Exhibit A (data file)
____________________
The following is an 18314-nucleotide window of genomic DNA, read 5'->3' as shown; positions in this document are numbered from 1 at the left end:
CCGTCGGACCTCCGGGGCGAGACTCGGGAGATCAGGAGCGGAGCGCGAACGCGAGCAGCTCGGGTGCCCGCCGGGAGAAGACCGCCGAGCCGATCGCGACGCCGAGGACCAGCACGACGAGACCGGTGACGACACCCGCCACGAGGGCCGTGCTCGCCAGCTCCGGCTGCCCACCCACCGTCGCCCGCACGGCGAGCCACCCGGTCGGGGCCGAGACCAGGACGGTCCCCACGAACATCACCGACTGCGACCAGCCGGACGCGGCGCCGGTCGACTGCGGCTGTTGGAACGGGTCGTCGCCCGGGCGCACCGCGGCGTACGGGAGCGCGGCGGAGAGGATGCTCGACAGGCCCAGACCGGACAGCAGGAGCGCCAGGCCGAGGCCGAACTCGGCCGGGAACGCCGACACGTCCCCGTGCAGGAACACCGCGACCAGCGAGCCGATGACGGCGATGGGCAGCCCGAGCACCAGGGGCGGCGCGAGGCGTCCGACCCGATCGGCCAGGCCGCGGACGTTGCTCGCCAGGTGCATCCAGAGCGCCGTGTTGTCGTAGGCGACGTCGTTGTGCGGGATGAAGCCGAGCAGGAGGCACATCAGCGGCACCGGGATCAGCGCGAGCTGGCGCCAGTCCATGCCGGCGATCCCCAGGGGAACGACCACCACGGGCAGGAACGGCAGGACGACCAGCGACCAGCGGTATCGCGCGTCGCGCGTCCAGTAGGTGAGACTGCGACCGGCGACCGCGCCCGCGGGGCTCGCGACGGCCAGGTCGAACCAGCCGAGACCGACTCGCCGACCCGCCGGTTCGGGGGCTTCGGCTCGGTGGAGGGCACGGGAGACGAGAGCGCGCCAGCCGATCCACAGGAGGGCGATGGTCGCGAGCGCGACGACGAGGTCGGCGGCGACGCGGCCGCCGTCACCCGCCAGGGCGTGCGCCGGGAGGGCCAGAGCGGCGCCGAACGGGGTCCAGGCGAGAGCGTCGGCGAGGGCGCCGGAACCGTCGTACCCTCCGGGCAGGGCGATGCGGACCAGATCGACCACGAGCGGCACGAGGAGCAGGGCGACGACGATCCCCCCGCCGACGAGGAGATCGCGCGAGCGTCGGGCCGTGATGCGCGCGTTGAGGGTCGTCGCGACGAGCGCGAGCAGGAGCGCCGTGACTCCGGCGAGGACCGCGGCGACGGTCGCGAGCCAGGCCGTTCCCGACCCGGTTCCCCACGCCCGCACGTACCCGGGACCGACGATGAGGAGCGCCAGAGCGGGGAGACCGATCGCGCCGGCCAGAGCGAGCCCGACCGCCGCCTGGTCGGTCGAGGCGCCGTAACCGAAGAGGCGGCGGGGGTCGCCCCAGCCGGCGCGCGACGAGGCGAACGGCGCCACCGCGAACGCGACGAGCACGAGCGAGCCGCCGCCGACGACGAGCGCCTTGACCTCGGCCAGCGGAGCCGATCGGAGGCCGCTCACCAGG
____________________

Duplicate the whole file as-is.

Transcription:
The following is an 18314-nucleotide window of genomic DNA, read 5'->3' as shown; positions in this document are numbered from 1 at the left end:
CCGTCGGACCTCCGGGGCGAGACTCGGGAGATCAGGAGCGGAGCGCGAACGCGAGCAGCTCGGGTGCCCGCCGGGAGAAGACCGCCGAGCCGATCGCGACGCCGAGGACCAGCACGACGAGACCGGTGACGACACCCGCCACGAGGGCCGTGCTCGCCAGCTCCGGCTGCCCACCCACCGTCGCCCGCACGGCGAGCCACCCGGTCGGGGCCGAGACCAGGACGGTCCCCACGAACATCACCGACTGCGACCAGCCGGACGCGGCGCCGGTCGACTGCGGCTGTTGGAACGGGTCGTCGCCCGGGCGCACCGCGGCGTACGGGAGCGCGGCGGAGAGGATGCTCGACAGGCCCAGACCGGACAGCAGGAGCGCCAGGCCGAGGCCGAACTCGGCCGGGAACGCCGACACGTCCCCGTGCAGGAACACCGCGACCAGCGAGCCGATGACGGCGATGGGCAGCCCGAGCACCAGGGGCGGCGCGAGGCGTCCGACCCGATCGGCCAGGCCGCGGACGTTGCTCGCCAGGTGCATCCAGAGCGCCGTGTTGTCGTAGGCGACGTCGTTGTGCGGGATGAAGCCGAGCAGGAGGCACATCAGCGGCACCGGGATCAGCGCGAGCTGGCGCCAGTCCATGCCGGCGATCCCCAGGGGAACGACCACCACGGGCAGGAACGGCAGGACGACCAGCGACCAGCGGTATCGCGCGTCGCGCGTCCAGTAGGTGAGACTGCGACCGGCGACCGCGCCCGCGGGGCTCGCGACGGCCAGGTCGAACCAGCCGAGACCGACTCGCCGACCCGCCGGTTCGGGGGCTTCGGCTCGGTGGAGGGCACGGGAGACGAGAGCGCGCCAGCCGATCCACAGGAGGGCGATGGTCGCGAGCGCGACGACGAGGTCGGCGGCGACGCGGCCGCCGTCACCCGCCAGGGCGTGCGCCGGGAGGGCCAGAGCGGCGCCGAACGGGGTCCAGGCGAGAGCGTCGGCGAGGGCGCCGGAACCGTCGTACCCTCCGGGCAGGGCGATGCGGACCAGATCGACCACGAGCGGCACGAGGAGCAGGGCGACGACGATCCCCCCGCCGACGAGGAGATCGCGCGAGCGTCGGGCCGTGATGCGCGCGTTGAGGGTCGTCGCGACGAGCGCGAGCAGGAGCGCCGTGACTCCGGCGAGGACCGCGGCGACGGTCGCGAGCCAGGCCGTTCCCGACCCGGTTCCCCACGCCCGCACGTACCCGGGACCGACGATGAGGAGCGCCAGAGCGGGGAGACCGATCGCGCCGGCCAGAGCGAGCCCGACCGCCGCCTGGTCGGTCGAGGCGCCGTAACCGAAGAGGCGGCGGGGGTCGCCCCAGCCGGCGCGCGACGAGGCGAACGGCGCCACCGCGAACGCGACGAGCACGAGCGAGCCGCCGCCGACGACGAGCGCCTTGACCTCGGCCAGCGGAGCCGATCGGAGGCCGCTCACCAGG